When they arrived at the Westover course, it was a typical November day, cold, the temperature was forty-one degrees with a wind chill of twenty-five degrees caused by the brisk breeze out of the Northwest. The runners all wore their blue and gold sweatsuits. When Lisa stepped off the bus, she looked around, the leaves were all off the trees, and there were at least six teams warming up. The Stinson team was stretching and their coach looked over toward the Jaguars and said something to her team. The Stinson team stopped stretching and stood and watched the Jaguars walk across the parking lot to a large field where the race was scheduled to start. Lisa felt the cold wind, gave an involuntary shiver, and pulled her hood over her head.

Once on the field, the Jaguars began their warmup routine. Coach Kappa walked among the runners. She was making sure they stretched properly. She was taking no chances any of the Jaguars would pull a hamstring or quad that might keep them out of the states. The runners’ position for the regionals was determined by lottery. The start for regionals was different than the start for the League championship. All the runners were placed in corral. There were 20 runners across each line in the corral. Lisa drew number 114. That meant she’d be in the sixth row. None of her Jaguar teammates drew a starting place in the first four rows.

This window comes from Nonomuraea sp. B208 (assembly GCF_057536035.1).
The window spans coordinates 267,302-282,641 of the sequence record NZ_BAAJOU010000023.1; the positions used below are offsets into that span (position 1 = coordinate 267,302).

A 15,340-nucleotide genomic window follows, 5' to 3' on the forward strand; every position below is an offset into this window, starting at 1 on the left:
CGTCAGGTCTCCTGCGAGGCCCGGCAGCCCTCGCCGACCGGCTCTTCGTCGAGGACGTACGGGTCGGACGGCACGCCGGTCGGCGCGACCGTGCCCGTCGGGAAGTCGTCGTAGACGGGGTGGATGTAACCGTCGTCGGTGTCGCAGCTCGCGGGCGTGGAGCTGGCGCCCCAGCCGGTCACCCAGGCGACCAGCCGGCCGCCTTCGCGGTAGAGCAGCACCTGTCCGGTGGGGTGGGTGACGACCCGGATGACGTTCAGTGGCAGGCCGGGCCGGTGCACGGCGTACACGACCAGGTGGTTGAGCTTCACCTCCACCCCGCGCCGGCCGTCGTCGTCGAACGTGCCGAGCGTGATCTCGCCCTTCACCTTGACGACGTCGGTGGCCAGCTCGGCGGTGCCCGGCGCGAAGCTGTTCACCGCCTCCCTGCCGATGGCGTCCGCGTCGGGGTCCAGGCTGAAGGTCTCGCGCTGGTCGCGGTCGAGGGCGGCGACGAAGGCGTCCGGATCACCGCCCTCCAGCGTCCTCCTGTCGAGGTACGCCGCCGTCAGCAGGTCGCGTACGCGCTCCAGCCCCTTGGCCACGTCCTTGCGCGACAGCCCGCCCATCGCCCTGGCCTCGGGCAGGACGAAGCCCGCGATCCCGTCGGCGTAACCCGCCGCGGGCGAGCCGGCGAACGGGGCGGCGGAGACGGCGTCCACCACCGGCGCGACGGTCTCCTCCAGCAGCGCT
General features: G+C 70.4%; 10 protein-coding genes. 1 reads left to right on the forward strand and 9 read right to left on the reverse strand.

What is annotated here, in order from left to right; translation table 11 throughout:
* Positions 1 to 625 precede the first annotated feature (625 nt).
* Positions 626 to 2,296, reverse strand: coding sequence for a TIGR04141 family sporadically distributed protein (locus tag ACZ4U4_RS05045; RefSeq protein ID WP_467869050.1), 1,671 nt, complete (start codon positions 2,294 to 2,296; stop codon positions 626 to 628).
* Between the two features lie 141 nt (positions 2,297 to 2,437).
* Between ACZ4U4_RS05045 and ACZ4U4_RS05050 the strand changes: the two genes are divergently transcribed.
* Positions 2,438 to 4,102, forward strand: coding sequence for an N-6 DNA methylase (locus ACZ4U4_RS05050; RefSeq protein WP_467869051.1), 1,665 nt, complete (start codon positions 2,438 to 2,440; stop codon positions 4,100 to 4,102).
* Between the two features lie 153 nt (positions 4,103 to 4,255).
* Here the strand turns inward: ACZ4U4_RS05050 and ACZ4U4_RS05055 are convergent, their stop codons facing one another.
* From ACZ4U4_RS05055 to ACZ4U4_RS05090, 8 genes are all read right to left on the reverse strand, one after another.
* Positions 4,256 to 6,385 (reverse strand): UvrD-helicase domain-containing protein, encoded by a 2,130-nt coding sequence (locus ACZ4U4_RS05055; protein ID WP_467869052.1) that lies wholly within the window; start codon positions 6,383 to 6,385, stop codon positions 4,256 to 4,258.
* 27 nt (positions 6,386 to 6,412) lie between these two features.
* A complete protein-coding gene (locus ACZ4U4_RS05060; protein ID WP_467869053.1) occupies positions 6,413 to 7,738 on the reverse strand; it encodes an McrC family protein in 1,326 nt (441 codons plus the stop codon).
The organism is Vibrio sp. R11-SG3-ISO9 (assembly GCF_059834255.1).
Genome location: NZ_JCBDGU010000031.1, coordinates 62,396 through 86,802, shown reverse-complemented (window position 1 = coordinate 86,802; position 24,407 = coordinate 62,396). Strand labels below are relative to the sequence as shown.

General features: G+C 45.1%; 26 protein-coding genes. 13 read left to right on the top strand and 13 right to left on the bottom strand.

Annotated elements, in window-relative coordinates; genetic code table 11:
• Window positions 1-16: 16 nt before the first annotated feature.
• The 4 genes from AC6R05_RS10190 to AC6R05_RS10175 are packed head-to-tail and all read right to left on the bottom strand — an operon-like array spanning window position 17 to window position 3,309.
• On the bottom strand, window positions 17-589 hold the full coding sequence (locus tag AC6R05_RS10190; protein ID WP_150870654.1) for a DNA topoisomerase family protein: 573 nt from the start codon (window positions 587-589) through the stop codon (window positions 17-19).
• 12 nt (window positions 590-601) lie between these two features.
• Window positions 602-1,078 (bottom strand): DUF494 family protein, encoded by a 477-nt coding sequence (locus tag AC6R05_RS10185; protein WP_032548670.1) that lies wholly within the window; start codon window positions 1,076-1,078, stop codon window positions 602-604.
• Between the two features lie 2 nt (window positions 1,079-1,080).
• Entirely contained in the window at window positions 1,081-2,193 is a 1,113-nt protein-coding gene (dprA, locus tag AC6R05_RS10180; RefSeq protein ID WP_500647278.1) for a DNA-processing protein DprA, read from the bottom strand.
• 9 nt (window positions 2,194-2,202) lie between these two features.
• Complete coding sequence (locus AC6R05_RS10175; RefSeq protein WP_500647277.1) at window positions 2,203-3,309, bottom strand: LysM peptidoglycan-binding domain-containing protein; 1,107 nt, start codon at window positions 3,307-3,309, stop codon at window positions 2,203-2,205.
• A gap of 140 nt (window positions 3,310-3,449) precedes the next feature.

Two minutes before the starter called the runners to enter the corral, Coach Kappa called the team together. Coach Kappa said, “Listen up, we didn’t get the draw we wanted. We got what we got and you’ll all do great. Watch out at the start. Regardless of the cautions from the starter, there will be pushing and shoving. Don’t you do it. Someone shoves you, let your feet do the talking when you beat them to the finish line. We have two goals today. One, we want to win the regionals. And, two, I want you all to qualify for states. Don’t hold back. You have two races left. Lisa, can I share your mantra with the team?”
Lisa nodded yes.

Coach Kappa said, “Thank you. Lisa told me this is the mantra she says to herself during each race, use it today, “Give it all you’ve got.” Let’s go team.”